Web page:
PFAS chemicals have been identified in synthetic turf, according to lab tests performed on several samples of the artificial grass that were shared with The Intercept. The presence of the chemicals, members of a class that has been associated with multiple health problems, including cancer, adds to growing concerns about the grass replacement that covers more than a thousand acres of parks, schools, professional sports stadiums, and practice fields around the U.S.
In one set of tests, the PFAS chemicals were detected in the plastic backing of two samples of the turf. In another, in which the “blades” of the artificial grass were analyzed, scientists measured significant levels of fluorine, which is seen as an indication of the presence of the chemicals.
“We’re seeing unexplained levels of fluorine-based compounds in all of the eight samples of turf grass blades we’ve looked at,” says Jeff Gearhart of the Ecology Center, a nonprofit environmental research group based in Michigan that tested the turf blades. The samples of the blades that tested positive for fluorine were made by two different companies, Shaw Industries and Turf Factory Direct.
Neither Turf Factory Direct nor Shaw Industries responded to requests for comment for this story.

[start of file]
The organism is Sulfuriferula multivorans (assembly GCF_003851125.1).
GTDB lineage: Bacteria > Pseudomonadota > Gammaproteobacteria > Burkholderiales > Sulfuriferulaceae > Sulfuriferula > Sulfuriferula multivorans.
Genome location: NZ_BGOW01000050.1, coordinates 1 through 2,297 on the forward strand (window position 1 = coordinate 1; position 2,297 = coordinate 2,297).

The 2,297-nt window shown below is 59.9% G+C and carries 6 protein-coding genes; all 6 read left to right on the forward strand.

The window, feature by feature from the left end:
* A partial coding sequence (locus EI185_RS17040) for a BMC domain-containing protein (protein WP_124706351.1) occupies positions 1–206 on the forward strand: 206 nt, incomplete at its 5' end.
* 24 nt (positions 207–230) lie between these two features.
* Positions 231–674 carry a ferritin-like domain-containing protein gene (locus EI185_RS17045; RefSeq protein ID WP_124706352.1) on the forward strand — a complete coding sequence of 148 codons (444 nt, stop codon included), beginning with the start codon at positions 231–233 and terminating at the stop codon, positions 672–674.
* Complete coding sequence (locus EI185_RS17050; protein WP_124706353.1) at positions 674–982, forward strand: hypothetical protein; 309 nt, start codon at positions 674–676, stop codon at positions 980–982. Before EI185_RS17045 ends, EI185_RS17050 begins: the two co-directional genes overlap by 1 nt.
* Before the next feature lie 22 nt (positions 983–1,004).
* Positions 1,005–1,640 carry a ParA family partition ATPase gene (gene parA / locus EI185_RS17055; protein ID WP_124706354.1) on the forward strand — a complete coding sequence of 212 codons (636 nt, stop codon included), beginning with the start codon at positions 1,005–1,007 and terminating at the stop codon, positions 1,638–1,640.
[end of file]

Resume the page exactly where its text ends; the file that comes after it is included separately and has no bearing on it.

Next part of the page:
PFAS chemicals are used widely to help with the molding and extrusions of plastic, according to a 2005 paper from the Journal of Vinyl and Additive Technology. The latest version of the synthetic turf, which is prized for its durability, is made with plastic polymers that are molded into the shape of grass blades when in molten form.
“When you extrude plastic, it’s like a cookie cutter,” explained Graham Peaslee, a professor of nuclear physics at the University of Notre Dame who has spent the last five years studying PFAS compounds. Without the PFAS, the rigid plastic used to make the turf durable clogged up the extruding machines that make the turf. “So they added fluorochemicals and now it runs through the extruders just fine.” While other chemicals can also ease the turf-making process, “the fluorinated ones work the best,” said Peaslee, who likened the PFAS in turf to “chemical hitchhikers” that are left over from the processing rather than used as ingredients.